Posting in Cancer
The financial impetus of finding a baldness cure could finance an important line of cancer research.
My line is a familiar one. Grass doesn't grow on a busy street. And my wife's father went bald early, too, so she's not bothered about it.
Hair loss is genetic. Genes that cause hair loss can come from the mother or the father. A genetic pathway for turning hair growth off-and-on was recently discovered in Sweden. It has long been believed that hair could be a target for gene therapy.
Our 18 year old son is worried. He has a full head of lustrous red hair, long enough to wear in a big, thick ponytail. What's in his future?
Maybe, hair. A team under Angela Christiano (above, not follically-challenged) at Columbia University in New York has found that a mutation in the APCDD1 gene, which lives on chromosome 18, inhibits the Wnt signaling pathway that can turn hair growth on-and-off.
This is important, Dr. Christiano says, because "we have years of beautiful data in our field about hair growth in mice," and this matches it, meaning the mouse data can be brought to bear in the search for cures. The key is the Wnt (pronounced wint) signaling pathway:
"Manipulating the Wnt pathway may have an effect on hair follicle growth -- for the first time, in humans," said Dr. Christiano. "And unlike commonly available treatments for hair loss that involve blocking hormonal pathways, treatments involving the Wnt pathway would be non-hormonal, which may enable many more people suffering from hair loss to receive such therapies."
Now before you start making that old Seinfeld line about the dermatologist not being a real doctor, Wnt signaling pathways have also been implicated in many cancers, and new targets for drugs aimed at it have been recently identified. The field is big enough to have its own community of researchers.
More research money could speed things along, and baldness could be a source of that money.
Thus the financial impetus of finding a baldness cure could finance an important line of cancer research.
Apr 15, 2010
While there are certainly more important things out there that genetic engineering could help with, I'm glad to see progress being made for baldness. Sure it'll be too late to help me, but maybe my son can benefit from this if he needs to (or my grandkids, for that matter). Besides, I imagine this is an easy topic to get money for the research (since there's a lot of money in hair & baldness), and discoveries made here might help with breakthroughs in less well-funded but more critical areas, such as Tay-Sachs Disease. I know nobody's commented yet asking why we're going after something as "trivial" as baldness, but in case anyone did wonder that, I wanted to put this out there.
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Actually that's not how women see it. It's how men do. If all women were looking for was a thick head of hair in a man, the supply of baldies would drop to zero.
One thing I've noticed is that in all the pictures I've seen of men who've managed to make it into their 100s, not a single one of them is a chrome dome. They all seem to have at least a few wisps of hair left at the top of their heads.
And, as for the "fashion choice", rest assured that baldness will NEVER be seen by women as anything other than a loss of youthful vigor. Dream on. That day will never come.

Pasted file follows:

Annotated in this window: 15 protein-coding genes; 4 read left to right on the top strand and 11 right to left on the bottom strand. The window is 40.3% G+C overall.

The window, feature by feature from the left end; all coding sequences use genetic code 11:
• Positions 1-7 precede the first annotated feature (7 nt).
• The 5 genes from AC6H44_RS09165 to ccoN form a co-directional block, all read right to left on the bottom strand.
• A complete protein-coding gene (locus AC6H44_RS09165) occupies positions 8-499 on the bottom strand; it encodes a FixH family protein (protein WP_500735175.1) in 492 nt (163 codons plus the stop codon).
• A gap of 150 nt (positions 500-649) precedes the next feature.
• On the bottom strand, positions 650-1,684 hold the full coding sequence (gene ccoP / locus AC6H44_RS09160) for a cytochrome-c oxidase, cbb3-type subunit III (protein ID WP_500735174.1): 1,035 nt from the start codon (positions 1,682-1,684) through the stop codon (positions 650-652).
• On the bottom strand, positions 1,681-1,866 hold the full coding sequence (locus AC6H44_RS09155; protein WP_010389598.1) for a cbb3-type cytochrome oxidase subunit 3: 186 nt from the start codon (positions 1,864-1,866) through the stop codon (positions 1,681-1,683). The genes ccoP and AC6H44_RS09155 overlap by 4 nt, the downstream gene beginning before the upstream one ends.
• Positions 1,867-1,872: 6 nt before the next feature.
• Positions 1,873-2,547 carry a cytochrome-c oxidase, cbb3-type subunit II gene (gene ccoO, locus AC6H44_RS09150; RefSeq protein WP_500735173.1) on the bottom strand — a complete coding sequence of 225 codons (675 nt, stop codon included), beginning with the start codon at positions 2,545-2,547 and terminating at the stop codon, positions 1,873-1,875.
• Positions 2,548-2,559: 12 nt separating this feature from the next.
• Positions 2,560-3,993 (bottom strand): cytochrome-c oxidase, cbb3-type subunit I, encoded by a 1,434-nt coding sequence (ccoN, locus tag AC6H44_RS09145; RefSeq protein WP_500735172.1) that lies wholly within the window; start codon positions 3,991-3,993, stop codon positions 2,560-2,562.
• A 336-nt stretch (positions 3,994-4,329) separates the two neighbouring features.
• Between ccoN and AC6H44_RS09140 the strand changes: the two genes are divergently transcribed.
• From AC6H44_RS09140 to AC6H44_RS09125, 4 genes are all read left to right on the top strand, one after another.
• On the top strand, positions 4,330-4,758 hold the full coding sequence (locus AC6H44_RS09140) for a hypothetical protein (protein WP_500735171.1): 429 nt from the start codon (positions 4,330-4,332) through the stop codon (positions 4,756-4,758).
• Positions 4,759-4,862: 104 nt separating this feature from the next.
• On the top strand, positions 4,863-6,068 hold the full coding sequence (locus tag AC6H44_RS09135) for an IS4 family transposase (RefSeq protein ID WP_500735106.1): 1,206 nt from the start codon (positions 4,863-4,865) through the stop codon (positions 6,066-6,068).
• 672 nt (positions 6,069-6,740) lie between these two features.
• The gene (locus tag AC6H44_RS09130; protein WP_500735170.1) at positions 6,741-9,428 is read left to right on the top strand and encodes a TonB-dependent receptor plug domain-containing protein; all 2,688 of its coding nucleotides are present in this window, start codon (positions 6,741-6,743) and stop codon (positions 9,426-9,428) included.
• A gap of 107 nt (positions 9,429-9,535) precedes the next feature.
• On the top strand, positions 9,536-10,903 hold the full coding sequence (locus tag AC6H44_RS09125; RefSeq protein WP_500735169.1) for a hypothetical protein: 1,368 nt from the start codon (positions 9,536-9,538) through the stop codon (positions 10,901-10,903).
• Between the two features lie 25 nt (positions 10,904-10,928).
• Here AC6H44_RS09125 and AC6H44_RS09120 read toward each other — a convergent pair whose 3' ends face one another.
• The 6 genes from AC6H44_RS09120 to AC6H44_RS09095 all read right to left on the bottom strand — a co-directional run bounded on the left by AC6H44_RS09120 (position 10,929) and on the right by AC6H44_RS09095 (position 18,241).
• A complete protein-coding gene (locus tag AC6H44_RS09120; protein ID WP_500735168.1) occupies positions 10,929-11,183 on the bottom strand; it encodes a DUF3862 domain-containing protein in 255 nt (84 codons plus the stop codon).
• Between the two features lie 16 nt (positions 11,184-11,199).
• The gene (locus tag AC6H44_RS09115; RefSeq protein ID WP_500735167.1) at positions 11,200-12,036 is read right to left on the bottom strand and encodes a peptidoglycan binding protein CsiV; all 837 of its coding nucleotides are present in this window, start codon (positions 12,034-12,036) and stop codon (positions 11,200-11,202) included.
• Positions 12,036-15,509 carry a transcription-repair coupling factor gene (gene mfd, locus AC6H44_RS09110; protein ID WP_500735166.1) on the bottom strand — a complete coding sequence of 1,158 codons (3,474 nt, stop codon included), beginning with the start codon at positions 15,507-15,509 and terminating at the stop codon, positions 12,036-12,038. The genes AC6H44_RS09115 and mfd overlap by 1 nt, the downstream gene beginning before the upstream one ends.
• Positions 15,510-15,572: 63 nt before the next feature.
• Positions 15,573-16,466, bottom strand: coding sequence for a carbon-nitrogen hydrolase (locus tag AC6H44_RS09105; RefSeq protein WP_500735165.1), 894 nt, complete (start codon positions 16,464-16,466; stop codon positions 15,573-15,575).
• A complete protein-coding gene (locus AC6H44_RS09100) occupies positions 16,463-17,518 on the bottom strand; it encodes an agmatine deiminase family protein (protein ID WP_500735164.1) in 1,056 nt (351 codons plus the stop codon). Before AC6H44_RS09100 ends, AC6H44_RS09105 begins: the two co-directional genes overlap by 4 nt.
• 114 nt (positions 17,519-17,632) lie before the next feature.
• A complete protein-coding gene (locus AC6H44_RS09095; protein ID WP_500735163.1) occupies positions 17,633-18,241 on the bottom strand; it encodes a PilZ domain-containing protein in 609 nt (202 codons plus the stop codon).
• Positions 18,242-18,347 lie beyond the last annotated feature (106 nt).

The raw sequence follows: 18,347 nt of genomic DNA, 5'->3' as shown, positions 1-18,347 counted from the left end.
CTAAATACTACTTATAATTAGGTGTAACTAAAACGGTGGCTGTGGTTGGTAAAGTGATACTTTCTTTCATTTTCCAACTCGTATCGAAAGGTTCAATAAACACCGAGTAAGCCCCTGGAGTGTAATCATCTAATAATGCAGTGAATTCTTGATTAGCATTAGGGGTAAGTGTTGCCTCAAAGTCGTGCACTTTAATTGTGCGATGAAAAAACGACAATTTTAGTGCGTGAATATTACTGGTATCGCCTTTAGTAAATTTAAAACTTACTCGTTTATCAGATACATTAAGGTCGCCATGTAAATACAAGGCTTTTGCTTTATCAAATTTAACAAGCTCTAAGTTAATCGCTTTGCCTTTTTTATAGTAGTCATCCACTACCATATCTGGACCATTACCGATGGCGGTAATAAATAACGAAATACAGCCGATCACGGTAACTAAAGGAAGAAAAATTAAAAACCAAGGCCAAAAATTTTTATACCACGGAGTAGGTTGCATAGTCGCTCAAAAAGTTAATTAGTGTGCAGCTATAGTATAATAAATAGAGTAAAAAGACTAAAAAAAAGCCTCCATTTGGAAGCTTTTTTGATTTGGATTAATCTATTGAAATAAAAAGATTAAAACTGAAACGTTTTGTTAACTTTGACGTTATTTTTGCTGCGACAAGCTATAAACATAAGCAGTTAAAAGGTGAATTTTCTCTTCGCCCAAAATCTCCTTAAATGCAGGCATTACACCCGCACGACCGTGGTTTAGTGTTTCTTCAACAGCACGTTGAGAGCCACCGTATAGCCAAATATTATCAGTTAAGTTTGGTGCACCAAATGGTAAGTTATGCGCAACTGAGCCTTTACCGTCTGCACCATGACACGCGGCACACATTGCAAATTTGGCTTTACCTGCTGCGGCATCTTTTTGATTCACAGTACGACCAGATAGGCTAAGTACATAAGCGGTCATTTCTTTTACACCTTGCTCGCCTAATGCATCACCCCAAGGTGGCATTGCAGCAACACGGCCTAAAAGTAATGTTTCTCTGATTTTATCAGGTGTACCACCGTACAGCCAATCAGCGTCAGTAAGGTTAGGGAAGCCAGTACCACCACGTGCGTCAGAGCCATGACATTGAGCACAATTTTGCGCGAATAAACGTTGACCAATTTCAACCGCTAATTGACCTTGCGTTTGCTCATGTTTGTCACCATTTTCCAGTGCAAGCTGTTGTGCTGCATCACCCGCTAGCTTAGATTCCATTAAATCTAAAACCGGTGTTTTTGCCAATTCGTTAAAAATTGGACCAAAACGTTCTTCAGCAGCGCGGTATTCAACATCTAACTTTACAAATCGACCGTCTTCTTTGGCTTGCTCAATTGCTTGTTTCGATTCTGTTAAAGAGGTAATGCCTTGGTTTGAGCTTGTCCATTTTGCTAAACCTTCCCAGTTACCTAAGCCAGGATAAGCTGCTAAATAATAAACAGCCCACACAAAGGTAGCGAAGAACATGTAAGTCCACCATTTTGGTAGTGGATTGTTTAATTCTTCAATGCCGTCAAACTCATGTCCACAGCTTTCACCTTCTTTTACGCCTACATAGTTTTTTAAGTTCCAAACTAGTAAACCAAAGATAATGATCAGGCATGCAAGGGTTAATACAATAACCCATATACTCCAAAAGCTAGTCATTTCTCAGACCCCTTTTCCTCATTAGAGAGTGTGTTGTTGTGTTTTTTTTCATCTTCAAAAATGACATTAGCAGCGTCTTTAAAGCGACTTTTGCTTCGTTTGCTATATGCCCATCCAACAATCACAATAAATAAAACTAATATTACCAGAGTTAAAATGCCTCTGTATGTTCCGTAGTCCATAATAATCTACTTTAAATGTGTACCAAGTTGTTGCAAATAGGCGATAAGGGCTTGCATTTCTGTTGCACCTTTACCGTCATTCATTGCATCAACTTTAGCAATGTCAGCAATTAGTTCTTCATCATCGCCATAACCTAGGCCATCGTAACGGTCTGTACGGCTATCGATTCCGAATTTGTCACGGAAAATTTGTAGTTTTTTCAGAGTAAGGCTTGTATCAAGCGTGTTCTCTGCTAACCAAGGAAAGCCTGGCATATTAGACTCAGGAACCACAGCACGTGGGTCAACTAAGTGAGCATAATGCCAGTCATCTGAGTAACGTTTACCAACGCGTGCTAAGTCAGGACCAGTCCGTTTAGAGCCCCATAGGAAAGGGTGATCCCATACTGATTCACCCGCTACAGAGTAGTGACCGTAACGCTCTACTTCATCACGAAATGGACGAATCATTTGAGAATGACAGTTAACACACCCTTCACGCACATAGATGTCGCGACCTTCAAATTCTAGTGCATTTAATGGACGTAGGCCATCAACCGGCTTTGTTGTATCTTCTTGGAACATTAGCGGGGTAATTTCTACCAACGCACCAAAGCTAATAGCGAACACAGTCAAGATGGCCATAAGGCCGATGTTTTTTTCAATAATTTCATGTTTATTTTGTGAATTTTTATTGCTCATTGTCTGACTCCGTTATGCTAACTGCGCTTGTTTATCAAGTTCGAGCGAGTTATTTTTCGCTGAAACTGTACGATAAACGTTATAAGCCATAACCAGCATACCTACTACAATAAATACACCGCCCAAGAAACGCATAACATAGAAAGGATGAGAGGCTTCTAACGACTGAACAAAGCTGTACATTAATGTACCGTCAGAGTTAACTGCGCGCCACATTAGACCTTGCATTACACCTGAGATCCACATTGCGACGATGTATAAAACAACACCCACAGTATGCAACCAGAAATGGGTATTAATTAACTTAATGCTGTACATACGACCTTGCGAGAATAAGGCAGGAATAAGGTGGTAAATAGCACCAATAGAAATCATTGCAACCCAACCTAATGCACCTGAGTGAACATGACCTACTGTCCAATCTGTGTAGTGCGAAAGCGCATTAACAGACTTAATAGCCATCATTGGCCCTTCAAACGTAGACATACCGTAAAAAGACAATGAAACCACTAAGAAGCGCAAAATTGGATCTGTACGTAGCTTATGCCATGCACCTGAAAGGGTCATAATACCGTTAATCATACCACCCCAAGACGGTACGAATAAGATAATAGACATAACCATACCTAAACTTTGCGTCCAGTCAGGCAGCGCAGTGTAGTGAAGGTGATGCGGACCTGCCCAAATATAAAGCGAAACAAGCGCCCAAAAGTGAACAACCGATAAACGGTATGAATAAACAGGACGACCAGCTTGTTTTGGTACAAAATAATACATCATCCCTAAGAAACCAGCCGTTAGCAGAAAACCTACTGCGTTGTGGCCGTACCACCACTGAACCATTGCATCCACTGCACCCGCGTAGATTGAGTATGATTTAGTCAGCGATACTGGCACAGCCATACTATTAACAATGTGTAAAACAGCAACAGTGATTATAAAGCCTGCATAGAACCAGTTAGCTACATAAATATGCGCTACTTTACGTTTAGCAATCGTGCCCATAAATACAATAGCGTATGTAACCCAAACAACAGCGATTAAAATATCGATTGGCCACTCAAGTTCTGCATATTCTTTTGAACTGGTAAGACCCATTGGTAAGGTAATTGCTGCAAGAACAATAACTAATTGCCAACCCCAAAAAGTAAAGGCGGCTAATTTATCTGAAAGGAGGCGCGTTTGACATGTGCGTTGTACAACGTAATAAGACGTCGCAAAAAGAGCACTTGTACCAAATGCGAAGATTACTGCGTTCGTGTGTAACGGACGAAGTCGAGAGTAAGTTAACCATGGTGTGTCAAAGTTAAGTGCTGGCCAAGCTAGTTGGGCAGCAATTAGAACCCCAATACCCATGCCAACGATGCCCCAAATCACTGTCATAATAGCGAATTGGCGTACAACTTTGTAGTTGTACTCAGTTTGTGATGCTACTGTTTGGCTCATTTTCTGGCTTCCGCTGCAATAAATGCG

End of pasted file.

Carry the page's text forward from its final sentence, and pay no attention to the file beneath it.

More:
Why the non-capitalization of the first letter of the first word in your sentences. It causes me to suspect you are some kind of a nut, although your ideas and grammar are otherwise quite sound. If you want to be taken seriously in such forums as these, I respectfully recommend that you follow established standards of written English.
Yeah always there was found some genetic reasons in cancer including some research statement. here providing good information about genetic research on cancer. www.cancery.com
I notice that Dana has a similar setup to me - very little on top plus a beard. If I go to the barber, the cost of having my beard trimmed is 60% cheaper than the haircut, even though there is (at least) 60% more hair on my face than on my head. Work that one out, if you can!
Being follicley challenged(politicly correct term for being bald in the UK) as was my father and grandfather which is not a problem does not save on barbers bills as stated, the reason being it still grows at the side and back.Although I have pointed this out to many barbers while asking for a discount the say that the search fee for remaining hair offsets the discount for lack of hair so the price remains the same.....
Why? I mean, I'm looking forward to the day when my baldness is a fashion choice, a sort of reverse Mohawk. I like not getting hair in my eyes, and it saves on barber bills.
The cure for baldness is still a long way off.My late father said that if it were possible The duke of Edinburgh (UK queens husband) and prince Charles,who have loads of money would by now have long flowing hair....
for those who rant against research that is acaemic in character, i.e. not tied to some specific need nor purpose, this research is the reason it is so valuable. there is no limit to what other important things might be discovered. this is especially true when dealing with such a complex thing like the human animal. baldnes for some is important but for most people it is trivia and ignored except for the wearing of a hat in the sun one might also understand that the whole electronics industry now supplying people with all those little gadgits came about because we decided we were going to spend very large amounts of money to do that really silly thing of putting a man on the moon.